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Q: How to design beefy dolly. ( Answered 5 out of 5 stars,   1 Comment )
Subject: How to design beefy dolly.
Category: Miscellaneous
Asked by: ksauce-ga
List Price: $50.00
Posted: 10 Feb 2006 10:36 PST
Expires: 12 Mar 2006 10:36 PST
Question ID: 444212
I am designing a wheeled dolly to support a load that rests on two
points (the edge of a steel square tube, so approximately 1/8" by 3").
The load is approximately 5000 pounds total. The dollies measure 1'8"
x 3'4" and the load points are on 34" centers. Because this dolly
needs to be easy to move, I am trying to keep it light. As such, I was
thinking of using a stressed-skin design utilizing a 1"x1" steel box
tube as the frame, and skinning it on both sides with plate steel.
Finally, on the side with the load points, a piece of plywood to help
prevent the load from sliding. My questions are: how do I calculate
the required gauge thickness for the box tube and the required
thickness for the plates? Ideally, I would like to use 18 or 16 gauge
tubing for the frame and 1/8" plate for the skins, but am not sure if
this will support the load.

Request for Question Clarification by redhoss-ga on 10 Feb 2006 11:39 PST
I can help you with this if I can draw a sketch. I have tried and here
is what I think you are describing. I drew a 20" x 40" rectangle with
two point loads of 2,500# each located 3" from the 40" ends and
centered in the 20" direction. I assume the wheels are on the extreme
corners. Is this getting close.

Clarification of Question by ksauce-ga on 10 Feb 2006 12:13 PST
Yes, you are correct in describing the diagram.
Subject: Re: How to design beefy dolly.
Answered By: redhoss-ga on 10 Feb 2006 20:35 PST
Rated:5 out of 5 stars
Hello ksauce, I am glad that we were able to understand each other.
Here is how I would go about solving your problem:

First we need to find the maximum bending moments. The appropriate
formula for the 40 inch direction would be for a simple beam with two
equal concentrated loads symmetrically placed. For the 20 inch
direction it would be for simple beam with a concentrated load at the
center. From my AISC manual:

M (40 in. direction) = Pa = 2,500# x 3 in = 7,500 in#
Where P is the load and a is the distance from the end.

M (20 in. direction) = Pl/4 = (2,500# x 20 in) / 4 = 12,500 in#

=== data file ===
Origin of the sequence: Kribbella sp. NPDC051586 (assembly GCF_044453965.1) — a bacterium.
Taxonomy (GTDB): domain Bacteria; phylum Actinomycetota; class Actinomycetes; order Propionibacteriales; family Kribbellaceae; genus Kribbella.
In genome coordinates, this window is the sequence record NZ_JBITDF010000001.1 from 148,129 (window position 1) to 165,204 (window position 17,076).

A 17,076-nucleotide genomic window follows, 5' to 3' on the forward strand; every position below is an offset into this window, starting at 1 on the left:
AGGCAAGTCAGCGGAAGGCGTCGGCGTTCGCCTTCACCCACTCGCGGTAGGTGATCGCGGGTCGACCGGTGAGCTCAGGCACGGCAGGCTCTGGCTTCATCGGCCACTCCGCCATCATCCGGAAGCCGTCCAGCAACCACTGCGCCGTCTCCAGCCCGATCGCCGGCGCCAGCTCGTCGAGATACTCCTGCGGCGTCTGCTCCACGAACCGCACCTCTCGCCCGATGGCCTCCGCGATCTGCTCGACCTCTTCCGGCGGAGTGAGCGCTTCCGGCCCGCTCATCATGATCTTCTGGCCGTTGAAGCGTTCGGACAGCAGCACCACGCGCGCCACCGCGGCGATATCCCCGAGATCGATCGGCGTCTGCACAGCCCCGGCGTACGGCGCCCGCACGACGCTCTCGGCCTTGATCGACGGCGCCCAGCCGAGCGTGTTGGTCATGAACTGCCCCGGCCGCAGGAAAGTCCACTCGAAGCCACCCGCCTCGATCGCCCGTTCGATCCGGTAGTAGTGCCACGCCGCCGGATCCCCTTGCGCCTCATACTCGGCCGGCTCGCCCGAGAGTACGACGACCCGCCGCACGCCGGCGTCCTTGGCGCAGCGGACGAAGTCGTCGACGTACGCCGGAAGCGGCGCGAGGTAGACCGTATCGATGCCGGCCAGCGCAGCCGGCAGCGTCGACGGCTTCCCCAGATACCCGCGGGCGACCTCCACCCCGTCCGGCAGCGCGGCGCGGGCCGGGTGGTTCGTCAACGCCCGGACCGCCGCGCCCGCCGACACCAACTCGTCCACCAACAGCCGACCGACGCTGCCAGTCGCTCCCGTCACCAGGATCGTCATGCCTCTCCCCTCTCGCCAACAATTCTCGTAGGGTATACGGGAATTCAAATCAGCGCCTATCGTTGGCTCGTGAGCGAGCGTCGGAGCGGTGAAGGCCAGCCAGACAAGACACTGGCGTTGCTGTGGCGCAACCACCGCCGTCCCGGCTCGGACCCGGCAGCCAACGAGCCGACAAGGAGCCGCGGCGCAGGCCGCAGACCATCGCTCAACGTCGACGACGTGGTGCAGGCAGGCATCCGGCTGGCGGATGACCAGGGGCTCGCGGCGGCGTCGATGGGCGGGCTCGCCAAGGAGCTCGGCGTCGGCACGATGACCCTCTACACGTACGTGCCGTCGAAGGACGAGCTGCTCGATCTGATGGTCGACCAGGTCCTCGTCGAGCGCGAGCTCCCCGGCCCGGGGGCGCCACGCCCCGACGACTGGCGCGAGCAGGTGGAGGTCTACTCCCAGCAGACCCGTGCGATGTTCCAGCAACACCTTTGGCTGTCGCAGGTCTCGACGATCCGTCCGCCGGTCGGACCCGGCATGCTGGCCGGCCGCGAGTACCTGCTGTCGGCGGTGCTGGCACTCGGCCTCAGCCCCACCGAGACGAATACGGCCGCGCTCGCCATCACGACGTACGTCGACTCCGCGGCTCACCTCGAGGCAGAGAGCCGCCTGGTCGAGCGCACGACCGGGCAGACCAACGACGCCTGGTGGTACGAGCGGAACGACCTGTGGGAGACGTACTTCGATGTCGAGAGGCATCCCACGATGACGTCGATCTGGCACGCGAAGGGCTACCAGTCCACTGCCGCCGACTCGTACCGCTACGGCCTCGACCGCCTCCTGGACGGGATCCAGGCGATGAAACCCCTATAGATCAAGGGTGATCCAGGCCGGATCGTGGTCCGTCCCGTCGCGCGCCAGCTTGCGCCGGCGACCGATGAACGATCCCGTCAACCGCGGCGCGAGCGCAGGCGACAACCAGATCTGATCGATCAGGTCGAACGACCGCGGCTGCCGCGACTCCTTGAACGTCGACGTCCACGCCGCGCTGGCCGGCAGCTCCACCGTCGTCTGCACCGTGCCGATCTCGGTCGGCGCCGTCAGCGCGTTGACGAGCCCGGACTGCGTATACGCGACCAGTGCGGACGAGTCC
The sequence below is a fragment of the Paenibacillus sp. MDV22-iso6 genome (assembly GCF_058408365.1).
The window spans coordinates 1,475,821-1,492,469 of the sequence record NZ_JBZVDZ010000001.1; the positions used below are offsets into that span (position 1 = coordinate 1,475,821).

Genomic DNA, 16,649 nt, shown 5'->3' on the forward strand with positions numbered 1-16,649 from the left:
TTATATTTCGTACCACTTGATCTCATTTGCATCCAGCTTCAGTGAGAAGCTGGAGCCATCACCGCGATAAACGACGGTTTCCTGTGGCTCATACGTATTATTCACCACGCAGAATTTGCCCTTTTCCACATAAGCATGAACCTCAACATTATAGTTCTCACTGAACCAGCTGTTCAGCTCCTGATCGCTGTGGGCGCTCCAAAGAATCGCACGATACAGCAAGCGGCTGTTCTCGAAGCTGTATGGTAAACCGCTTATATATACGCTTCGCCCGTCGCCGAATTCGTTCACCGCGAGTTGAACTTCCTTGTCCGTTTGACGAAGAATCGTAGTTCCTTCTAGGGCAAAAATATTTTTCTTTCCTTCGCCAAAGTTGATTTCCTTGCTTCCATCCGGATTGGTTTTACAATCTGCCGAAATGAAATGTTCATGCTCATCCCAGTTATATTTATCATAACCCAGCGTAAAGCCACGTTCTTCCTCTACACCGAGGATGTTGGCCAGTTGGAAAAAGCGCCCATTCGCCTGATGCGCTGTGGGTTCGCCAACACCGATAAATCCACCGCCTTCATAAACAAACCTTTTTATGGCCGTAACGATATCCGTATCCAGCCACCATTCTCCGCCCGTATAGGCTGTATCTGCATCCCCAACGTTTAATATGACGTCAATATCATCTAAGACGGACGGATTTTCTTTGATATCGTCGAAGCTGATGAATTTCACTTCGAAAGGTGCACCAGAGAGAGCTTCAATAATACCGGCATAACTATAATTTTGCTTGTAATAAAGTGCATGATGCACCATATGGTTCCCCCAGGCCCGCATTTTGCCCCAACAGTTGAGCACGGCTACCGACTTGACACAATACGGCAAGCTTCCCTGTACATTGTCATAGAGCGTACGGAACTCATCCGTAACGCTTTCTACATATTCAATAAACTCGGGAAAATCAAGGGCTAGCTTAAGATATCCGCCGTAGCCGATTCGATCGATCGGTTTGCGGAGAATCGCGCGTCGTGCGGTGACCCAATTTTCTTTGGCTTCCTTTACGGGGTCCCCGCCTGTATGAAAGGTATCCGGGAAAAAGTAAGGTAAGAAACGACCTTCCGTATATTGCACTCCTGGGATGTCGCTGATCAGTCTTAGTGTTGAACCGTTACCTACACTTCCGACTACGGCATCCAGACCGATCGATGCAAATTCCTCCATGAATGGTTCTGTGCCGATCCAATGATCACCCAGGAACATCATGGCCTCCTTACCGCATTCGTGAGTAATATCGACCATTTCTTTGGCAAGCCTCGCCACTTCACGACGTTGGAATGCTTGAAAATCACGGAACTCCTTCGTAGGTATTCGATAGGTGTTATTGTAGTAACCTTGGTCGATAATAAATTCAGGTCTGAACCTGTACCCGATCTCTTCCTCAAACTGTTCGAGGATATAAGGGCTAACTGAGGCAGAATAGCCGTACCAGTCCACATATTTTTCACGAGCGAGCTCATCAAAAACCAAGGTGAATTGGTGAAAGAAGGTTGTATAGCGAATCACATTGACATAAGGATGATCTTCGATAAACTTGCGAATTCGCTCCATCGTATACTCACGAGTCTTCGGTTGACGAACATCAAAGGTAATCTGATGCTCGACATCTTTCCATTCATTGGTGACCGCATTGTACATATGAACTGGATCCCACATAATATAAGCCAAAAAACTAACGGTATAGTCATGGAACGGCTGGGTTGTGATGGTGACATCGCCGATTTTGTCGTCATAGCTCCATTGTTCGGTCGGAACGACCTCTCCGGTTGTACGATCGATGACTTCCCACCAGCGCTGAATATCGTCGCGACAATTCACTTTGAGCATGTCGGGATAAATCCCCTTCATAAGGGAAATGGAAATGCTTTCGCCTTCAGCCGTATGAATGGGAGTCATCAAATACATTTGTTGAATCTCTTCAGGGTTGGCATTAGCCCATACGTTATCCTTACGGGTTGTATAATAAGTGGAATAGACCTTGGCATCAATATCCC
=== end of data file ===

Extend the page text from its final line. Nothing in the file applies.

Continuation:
So, our section modulus must be calculated using the 12,500 in# value.  

Next we need a resonable allowable bending stress. The yield strength
of the material you will be using will be about 36,000 psi. Using a
safety factor of 6, we will use s(y) = 6,000 psi.

The required section modulus is given by:

S = M / s(y) = 12,500 / 6,000 = 2.08 in^3

Even though the plates will be 20 x 40 I am afraid that the load is
applied so close to the end that we would have localized bending. I am
only going to consider 6 inches of plate (3 inches on each side of the

S = b(d^3 - d(i)^3) /6d = 6(1.25^3 - 1^3) / 6(1.25) = .32 in^3

Which is not near enough. Let's try 2 inch sq. tube.

S = 6(2.25^3 - 2^3) / 6(2.25) = 1.5 in^3

I would put an extra piece of sq. tube directly under the load to
prevent buckling. The section modulus for 2x2x.065 is 0.31. Our total
would then be 1.5 + 0.62 = 2.12 in^3 which should work.

You are not adding much weight by going with 2 inch rather than 1 inch
sq. tubing and of course the 1/8 plate remains the same. I would add a
single tube down the center in the 40 inch direction also, if I were
making the dolly.

I hope you were able to follow this. If you have any questions, please
ask for a clarification.

Good luck with your beefy dolly, Redhoss
ksauce-ga rated this answer:5 out of 5 stars
Exactly what I needed to know. Cheers!

Subject: Re: How to design beefy dolly.
From: stressedmum-ga on 12 Feb 2006 02:10 PST
I thought by 'beefy dolly', you meant a chubby Barbie!

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